Despite ample research on corporate governance (CG) and corporate social responsibility (CSR), there is a lack of consensus on the nature of the relationship between the two concepts, says Professor Tanusree Jain of Trinity Business School, as she sheds light in a two-part feature on the full sweep of this bond.
By CoBS Editor Megha Sureshkar. Related research: Zaman, R., Jain, T., Samara, G., & Jamali, D. (2020). Corporate Governance Meets Corporate Social Responsibility: Mapping the Interface. Business & Society, 0007650320973415.
“The Gulf of Mexico is a very big ocean. The amount of volume of oil and dispersant we are putting into it is tiny in relation to the total water volume.” – Tony Hayward, former BP CEO, on the oil spill disaster that claimed 11 lives and has since spewed 20 to 100 million gallons of toxic oil into the Gulf of Mexico. The tragic event represented a failure of more than just environmental law, with corporate governance(CG) and corporate social responsibility (CSR) attitudes equally to blame.
The deep-water BP oil spill is just one of the many damaging incidents. The new millennium has been wrought with social, environmental and governance related scandals, linked by the common thread of the interplay between corporate governance and responsibility. So, how do the CG and CSR concepts interlink and overlap with each other? This question has spurred the interest of academics, practitioners and legislators alike.
Getting the ball rolling
Professor Jain kicks off the investigation by categorizing the world’s major business systems into 9 clusters. These clusters include liberal market economies (LME), coordinated market economies (CME), highly coordinated economies, European peripheral economies, advanced emerging economies, advanced city economies, Arab oil-based economies, emerging economies, and socialist economies. Understanding the shades of each cluster is essential to paint a picture of the CG-CSR behaviours unique to firms present in different environments.
The whole nine yards
- LMEs (e.g. USA, UK, Australia, Canada, Ireland and New Zealand) and CMEs (e.g. Austria, Belgium, Denmark, Finland, Netherlands, Norway, Sweden and Switzerland) are differentiated on the basis of how firms coordinate with each other and with other actors. With individualism being encouraged, workers and other actors are less organized in LME countries, indicating that firms coordinate their activities through a free market system and hierarchies. In LMEs, corporate governance norms are guided by shareholder value maximization. There is greater reliance on stock markets translating into short-termism, with inter-firm relations being more competitive and at arm’s length.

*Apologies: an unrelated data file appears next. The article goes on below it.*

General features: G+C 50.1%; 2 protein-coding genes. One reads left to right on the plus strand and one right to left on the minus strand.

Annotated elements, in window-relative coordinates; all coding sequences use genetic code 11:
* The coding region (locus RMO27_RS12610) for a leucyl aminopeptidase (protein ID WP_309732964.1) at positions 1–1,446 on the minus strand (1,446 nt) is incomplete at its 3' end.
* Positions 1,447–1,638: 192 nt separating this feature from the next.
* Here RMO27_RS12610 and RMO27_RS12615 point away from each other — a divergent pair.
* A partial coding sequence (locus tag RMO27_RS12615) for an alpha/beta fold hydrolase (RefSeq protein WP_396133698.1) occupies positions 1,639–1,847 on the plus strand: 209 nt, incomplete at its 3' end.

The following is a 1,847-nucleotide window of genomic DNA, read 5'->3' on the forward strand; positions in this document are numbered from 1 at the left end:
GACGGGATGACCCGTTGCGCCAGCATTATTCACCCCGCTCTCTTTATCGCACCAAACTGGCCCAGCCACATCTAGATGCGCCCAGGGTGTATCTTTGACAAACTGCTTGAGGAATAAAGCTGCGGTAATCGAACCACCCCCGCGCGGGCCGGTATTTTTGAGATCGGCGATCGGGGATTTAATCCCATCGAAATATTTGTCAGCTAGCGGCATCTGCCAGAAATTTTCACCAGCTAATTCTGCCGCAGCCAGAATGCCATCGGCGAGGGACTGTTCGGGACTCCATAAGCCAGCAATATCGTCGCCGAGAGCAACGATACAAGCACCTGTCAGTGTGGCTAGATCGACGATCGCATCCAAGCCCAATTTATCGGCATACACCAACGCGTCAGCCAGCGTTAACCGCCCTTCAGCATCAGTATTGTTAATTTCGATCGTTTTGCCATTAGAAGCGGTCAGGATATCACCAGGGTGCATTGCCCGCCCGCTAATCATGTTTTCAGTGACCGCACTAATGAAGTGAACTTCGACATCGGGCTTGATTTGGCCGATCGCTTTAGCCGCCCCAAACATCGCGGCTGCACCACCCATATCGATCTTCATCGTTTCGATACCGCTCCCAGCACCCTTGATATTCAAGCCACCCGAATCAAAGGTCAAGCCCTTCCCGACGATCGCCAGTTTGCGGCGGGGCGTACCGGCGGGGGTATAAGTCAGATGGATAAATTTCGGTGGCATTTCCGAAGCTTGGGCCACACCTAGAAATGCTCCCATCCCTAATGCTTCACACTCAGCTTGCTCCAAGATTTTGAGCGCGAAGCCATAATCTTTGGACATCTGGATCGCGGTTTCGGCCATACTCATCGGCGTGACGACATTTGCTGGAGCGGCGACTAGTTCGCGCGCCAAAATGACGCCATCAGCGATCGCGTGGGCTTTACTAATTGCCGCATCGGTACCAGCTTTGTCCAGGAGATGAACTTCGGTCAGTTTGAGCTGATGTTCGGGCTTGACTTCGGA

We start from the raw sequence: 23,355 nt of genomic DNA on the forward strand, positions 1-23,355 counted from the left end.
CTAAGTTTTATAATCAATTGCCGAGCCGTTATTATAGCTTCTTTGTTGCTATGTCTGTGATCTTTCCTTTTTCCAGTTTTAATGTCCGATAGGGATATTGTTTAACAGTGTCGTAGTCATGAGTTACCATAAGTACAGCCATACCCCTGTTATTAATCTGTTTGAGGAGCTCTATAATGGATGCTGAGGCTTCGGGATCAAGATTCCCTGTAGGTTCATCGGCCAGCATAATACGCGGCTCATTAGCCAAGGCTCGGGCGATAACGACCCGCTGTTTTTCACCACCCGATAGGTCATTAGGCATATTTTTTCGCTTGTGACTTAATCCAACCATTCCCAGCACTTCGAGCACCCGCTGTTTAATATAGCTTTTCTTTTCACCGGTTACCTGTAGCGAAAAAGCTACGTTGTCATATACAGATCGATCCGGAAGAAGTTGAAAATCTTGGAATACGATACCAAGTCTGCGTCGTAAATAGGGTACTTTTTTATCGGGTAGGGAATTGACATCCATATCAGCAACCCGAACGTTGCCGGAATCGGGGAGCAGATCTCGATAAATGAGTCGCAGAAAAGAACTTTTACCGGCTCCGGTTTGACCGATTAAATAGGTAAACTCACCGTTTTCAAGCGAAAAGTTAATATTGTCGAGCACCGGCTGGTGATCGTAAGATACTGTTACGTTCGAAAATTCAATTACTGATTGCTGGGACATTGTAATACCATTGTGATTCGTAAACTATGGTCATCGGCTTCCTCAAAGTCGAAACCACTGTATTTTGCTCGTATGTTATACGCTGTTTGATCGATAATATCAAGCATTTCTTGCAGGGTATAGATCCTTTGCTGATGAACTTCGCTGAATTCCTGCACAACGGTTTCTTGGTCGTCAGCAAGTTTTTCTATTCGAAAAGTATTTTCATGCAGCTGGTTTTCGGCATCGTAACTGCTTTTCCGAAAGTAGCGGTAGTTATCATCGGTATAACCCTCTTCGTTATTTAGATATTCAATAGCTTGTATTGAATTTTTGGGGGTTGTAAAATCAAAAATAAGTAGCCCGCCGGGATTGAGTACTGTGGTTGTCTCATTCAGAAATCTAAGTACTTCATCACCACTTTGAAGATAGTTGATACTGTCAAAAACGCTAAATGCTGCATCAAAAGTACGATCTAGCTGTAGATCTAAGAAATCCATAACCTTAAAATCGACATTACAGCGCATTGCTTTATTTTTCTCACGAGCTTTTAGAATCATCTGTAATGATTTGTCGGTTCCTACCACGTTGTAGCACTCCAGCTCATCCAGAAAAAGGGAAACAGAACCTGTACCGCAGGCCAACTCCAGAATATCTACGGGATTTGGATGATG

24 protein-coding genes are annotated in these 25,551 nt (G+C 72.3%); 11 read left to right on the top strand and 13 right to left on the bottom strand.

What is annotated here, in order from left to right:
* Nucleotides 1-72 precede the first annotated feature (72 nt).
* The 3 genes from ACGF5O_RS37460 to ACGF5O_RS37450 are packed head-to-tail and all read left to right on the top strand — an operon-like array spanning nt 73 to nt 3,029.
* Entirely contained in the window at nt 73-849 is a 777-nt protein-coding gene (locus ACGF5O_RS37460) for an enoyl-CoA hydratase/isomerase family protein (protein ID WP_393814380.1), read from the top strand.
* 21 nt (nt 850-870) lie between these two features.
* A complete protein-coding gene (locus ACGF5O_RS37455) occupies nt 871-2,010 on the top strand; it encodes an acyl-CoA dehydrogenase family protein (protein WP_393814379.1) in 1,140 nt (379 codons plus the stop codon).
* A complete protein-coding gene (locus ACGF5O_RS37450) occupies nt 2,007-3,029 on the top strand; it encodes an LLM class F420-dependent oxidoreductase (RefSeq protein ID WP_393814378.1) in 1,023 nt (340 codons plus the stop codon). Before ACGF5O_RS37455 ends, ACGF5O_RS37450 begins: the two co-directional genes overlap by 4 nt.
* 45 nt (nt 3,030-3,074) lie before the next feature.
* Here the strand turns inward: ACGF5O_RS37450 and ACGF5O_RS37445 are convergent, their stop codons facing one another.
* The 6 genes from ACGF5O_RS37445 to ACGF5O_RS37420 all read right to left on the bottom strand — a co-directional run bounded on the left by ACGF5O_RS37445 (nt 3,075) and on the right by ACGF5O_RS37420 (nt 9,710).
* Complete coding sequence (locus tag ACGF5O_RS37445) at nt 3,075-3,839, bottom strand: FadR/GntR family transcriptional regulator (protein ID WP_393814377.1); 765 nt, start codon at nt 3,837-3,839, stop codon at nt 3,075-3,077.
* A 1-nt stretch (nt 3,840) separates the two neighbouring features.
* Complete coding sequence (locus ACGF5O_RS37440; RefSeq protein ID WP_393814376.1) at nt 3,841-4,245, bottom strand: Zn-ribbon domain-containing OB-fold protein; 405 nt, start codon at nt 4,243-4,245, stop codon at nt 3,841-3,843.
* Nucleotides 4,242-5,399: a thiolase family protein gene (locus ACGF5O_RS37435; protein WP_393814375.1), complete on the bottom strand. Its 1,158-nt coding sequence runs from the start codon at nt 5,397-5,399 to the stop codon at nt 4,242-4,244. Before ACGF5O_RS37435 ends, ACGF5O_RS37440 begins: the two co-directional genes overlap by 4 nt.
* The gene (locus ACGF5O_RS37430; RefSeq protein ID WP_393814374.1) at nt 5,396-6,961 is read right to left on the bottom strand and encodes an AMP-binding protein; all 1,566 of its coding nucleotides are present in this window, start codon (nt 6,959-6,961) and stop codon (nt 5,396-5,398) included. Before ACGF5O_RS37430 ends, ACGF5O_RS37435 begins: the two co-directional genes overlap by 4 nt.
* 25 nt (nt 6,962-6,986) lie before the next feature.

- CMEs, on the other hand, emphasize collectivism, with strong reliance on non-market forms of coordination between firms and other actors. There is a greater dependence on credit-based financial systems that translates into long-termism and inter-firm relations are collaborative in nature with unionization being accepted. State has a greater role in organizing economic activities in CMEs than in LMEs and there is increased focus on value maximization for multiple stakeholders, influencing how firms perceive both CG and CSR norms and behaviors.
- Highly coordinated economies (e.g. Japan) witness the state’s dominant role in the coordination of economic activities and regulation of markets, as opposed to banks and financial institutions. Also, there exists a high level of paternalistic authority. Insider‐dominated governance structures are prevalent which decide how firms function and conceive responsibilities within society.
- European peripheral economies (e.g. France, Greece, Italy, Portugal, Spain, Czech Republic, Hungary, Poland, Romania and Slovakia) exhibit a strong presence of industrial and craft unions, banking-led financial systems, and hierarchical decision-making at firm and national levels. Family and state ownership are key with moderately strong corporate governance norms in place.
- Advanced emerging economies (e.g. Chile, Turkey, Israel, South Africa, Korea and Taiwan) comprise a geographically diverse group of emerging countries that reflect similar economic development patterns in terms of their reliance on developmental state policies. Common attributes include banking-led financial systems, hierarchical governance at firm and national levels, dominant role of families in firm ownership and control, and well-defined corporate governance norms, which have distinctive consequences on CSR.
- Advanced City Economies (e.g. Hong Kong and Singapore) represent trade dependent hubs that mainly rely on banking-led financial systems with very high levels of inward foreign investment. Hierarchical decision-making exists within firms and so do superior corporate governance norms. A strong role of family ownership is emphasized in Hong Kong, whereas state ownership remains strong in Singapore. While the state is regulatory in Hong Kong, it includes a developmental element in Singapore and is highly effective in character. These specificities shape corporate orientations towards CSR.